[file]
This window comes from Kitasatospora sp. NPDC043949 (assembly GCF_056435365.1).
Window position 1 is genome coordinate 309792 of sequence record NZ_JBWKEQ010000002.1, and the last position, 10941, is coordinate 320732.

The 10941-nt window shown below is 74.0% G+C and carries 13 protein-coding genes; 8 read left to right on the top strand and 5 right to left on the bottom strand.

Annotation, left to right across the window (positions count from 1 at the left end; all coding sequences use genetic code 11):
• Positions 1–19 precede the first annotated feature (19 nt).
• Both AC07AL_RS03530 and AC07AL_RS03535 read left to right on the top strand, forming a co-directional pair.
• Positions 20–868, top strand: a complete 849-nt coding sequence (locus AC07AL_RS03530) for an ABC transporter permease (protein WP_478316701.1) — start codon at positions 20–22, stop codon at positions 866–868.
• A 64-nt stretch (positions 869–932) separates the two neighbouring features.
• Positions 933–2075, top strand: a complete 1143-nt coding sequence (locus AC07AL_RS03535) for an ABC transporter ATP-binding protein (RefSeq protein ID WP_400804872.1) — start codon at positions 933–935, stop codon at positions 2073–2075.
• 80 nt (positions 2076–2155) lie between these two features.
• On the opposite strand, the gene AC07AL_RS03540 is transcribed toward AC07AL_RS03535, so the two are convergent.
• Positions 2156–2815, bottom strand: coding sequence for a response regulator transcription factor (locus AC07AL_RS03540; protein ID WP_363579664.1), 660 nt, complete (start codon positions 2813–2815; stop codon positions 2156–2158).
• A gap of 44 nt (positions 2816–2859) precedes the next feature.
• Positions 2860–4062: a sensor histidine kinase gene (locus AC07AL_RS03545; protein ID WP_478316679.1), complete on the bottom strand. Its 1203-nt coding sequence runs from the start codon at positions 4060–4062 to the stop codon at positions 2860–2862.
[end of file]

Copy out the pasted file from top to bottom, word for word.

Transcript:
This window comes from Kitasatospora sp. NPDC043949 (assembly GCF_056435365.1).
Window position 1 is genome coordinate 309792 of sequence record NZ_JBWKEQ010000002.1, and the last position, 10941, is coordinate 320732.

The 10941-nt window shown below is 74.0% G+C and carries 13 protein-coding genes; 8 read left to right on the top strand and 5 right to left on the bottom strand.

Annotation, left to right across the window (positions count from 1 at the left end; all coding sequences use genetic code 11):
• Positions 1–19 precede the first annotated feature (19 nt).
• Both AC07AL_RS03530 and AC07AL_RS03535 read left to right on the top strand, forming a co-directional pair.
• Positions 20–868, top strand: a complete 849-nt coding sequence (locus AC07AL_RS03530) for an ABC transporter permease (protein WP_478316701.1) — start codon at positions 20–22, stop codon at positions 866–868.
• A 64-nt stretch (positions 869–932) separates the two neighbouring features.
• Positions 933–2075, top strand: a complete 1143-nt coding sequence (locus AC07AL_RS03535) for an ABC transporter ATP-binding protein (RefSeq protein ID WP_400804872.1) — start codon at positions 933–935, stop codon at positions 2073–2075.
• 80 nt (positions 2076–2155) lie between these two features.
• On the opposite strand, the gene AC07AL_RS03540 is transcribed toward AC07AL_RS03535, so the two are convergent.
• Positions 2156–2815, bottom strand: coding sequence for a response regulator transcription factor (locus AC07AL_RS03540; protein ID WP_363579664.1), 660 nt, complete (start codon positions 2813–2815; stop codon positions 2156–2158).
• A gap of 44 nt (positions 2816–2859) precedes the next feature.
• Positions 2860–4062: a sensor histidine kinase gene (locus AC07AL_RS03545; protein ID WP_478316679.1), complete on the bottom strand. Its 1203-nt coding sequence runs from the start codon at positions 4060–4062 to the stop codon at positions 2860–2862.